Though we did technically settle on a double name (which I'm sure no one but me will use consistently) she's already become known to her throngs of adoring fans as Baby Rosie. It seems to suit her perfectly.
We're two weeks & change into life as a party of five, and so far... we've survived. We can't blame any difficulties on Esther Rose, though. She is by far the lowest maintenance member of our family. And, as ridiculous as that sounds, I mean it from the bottom of my heart. She's the only member of our family who has not been on antibiotics for strep throat in the past two weeks. (Yes. That's right. ALL OF US got strep- starting with me 3 days before she was born, the kids the weekend after, and David a week after that. Then I got it again last week. I can't make this stuff up, people. It was brutal.) Rosie sleeps WAY more than any of the rest of us do. And yes, she does require feedings very frequently, but Henry & Maggie usually ask for food every 2 hours or so all friggin day, so that still feels pretty normal. She is the only one asking for food in the middle of the night though, but since she's so cute, we'll let it slide.
Henry and Maggie LOVE their new baby sister to smithereens and have already given her more kisses in the past 19 days that they have given me in the past YEAR. :) It's pretty sweet. Maggie loves to hold Rosie and requests to do so at least 4 or 5 times a day. Henry is taking his responsibilities as Big Brother very, very seriously. As if we would have expected any less from him. They've both been wonderful with Esther Rose.
And birth! Birth was... birth. Equal parts wonderful and horrific, as I suspect natural childbirth always is. From an objective standpoint, it was by far my easiest birth and the physical recovery has been amazing. From a more emotional standpoint, it was tough, just because it was not what I expected. I was induced at 39.5 weeks again, just like I was with Maggie, but with Maggie the pitocin drip IMMEDIATELY put me into labor and she was born about 3.5 hrs later.
With Rosie, the pitocin did... nothing. A big fat NOTHING. They started the drip at about 7am and I paced around the hospital room for the next 3 hours waiiiiiiiiting for something the start happening. I was having contractions, and they were every 3-5 minutes, but they were wimpy contractions. They just didn't hurt. And anyone who's had a baby knows... those things are supposed to hurt. The nurse came in every half hour or so and bumped up the pitocin to the next level, but still, nothing impressive was happening.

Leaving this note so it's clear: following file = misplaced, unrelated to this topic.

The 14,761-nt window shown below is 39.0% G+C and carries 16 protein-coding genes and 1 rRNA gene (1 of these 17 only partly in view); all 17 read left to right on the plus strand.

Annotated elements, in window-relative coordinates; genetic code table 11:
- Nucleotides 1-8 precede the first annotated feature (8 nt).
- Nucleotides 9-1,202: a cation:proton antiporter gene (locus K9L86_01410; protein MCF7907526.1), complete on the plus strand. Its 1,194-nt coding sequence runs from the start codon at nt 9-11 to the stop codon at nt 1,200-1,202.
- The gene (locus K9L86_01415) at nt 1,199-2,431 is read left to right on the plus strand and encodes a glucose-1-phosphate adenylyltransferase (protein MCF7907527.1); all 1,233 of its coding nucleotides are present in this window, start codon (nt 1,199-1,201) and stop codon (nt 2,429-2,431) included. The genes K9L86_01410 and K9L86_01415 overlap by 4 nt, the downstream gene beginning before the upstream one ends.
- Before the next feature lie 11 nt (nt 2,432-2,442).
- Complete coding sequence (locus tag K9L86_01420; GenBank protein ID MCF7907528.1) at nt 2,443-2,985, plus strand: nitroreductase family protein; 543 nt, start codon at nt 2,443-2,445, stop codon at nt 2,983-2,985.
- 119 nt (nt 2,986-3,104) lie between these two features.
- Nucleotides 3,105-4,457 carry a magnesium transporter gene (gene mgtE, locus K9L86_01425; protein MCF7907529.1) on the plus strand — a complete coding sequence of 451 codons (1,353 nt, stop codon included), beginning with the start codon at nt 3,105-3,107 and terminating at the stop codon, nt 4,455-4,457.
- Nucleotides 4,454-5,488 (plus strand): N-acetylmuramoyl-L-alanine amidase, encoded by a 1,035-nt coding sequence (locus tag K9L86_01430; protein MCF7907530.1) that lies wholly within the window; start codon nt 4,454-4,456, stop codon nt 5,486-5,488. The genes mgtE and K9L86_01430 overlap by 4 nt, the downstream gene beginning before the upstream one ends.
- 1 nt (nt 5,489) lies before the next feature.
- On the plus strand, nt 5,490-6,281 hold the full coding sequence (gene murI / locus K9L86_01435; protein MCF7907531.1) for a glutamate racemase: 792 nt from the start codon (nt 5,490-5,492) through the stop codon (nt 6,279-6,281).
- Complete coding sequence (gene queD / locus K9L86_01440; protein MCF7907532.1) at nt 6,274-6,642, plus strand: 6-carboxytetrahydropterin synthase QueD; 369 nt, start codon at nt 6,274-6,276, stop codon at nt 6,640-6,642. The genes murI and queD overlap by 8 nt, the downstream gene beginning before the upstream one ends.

At 11:00 I gave up the pacing and laid down for a minute. And then FELL ASLEEP FOR TWENTY MINUTES. Dead giveaway that those contractions were useless.
At 12:00 I sat down on the bed and cried. I told David that IT WASN'T WORKING. It was official. I would be pregnant forever.
At 12:15 my doctor came in. I also told her that IT WASN'T WORKING. She checked me and reassured me that I had moved from 4cm to 6cm over the past 4 hours, so it was indeed doing SOMETHING. She said she'd go ahead and break my water, and we should have a baby in the next few hours. So I mentally prepared for a FEW HOURS.
At 12:25 she broke my water.
At 12:30 I had the Mother of All Contractions.
For the next 40 minutes I truly thought I was dying, and then at 1:09 pm on 4/4/14, after exactly four pushes, Esther Rose was born.
And she was totally worth it.
|It's really bright out here, guys.|
Then they left.
And it was really, really, really quiet.
It was just so quiet. So blissfully quiet. And people kept bringing me food and asking if I needed anything. And my nurses were amazing and kept bringing me beautiful gifts like ice water and ibuprofen. Except for the actual birthing part, it was basically like a spa weekend.
And then we got that baby girl dressed and brought her home. Where it's much louder and I'm not expected to stay in bed all day and there are no blessed nurses tending to my every need.
GULP. Wish us luck!!!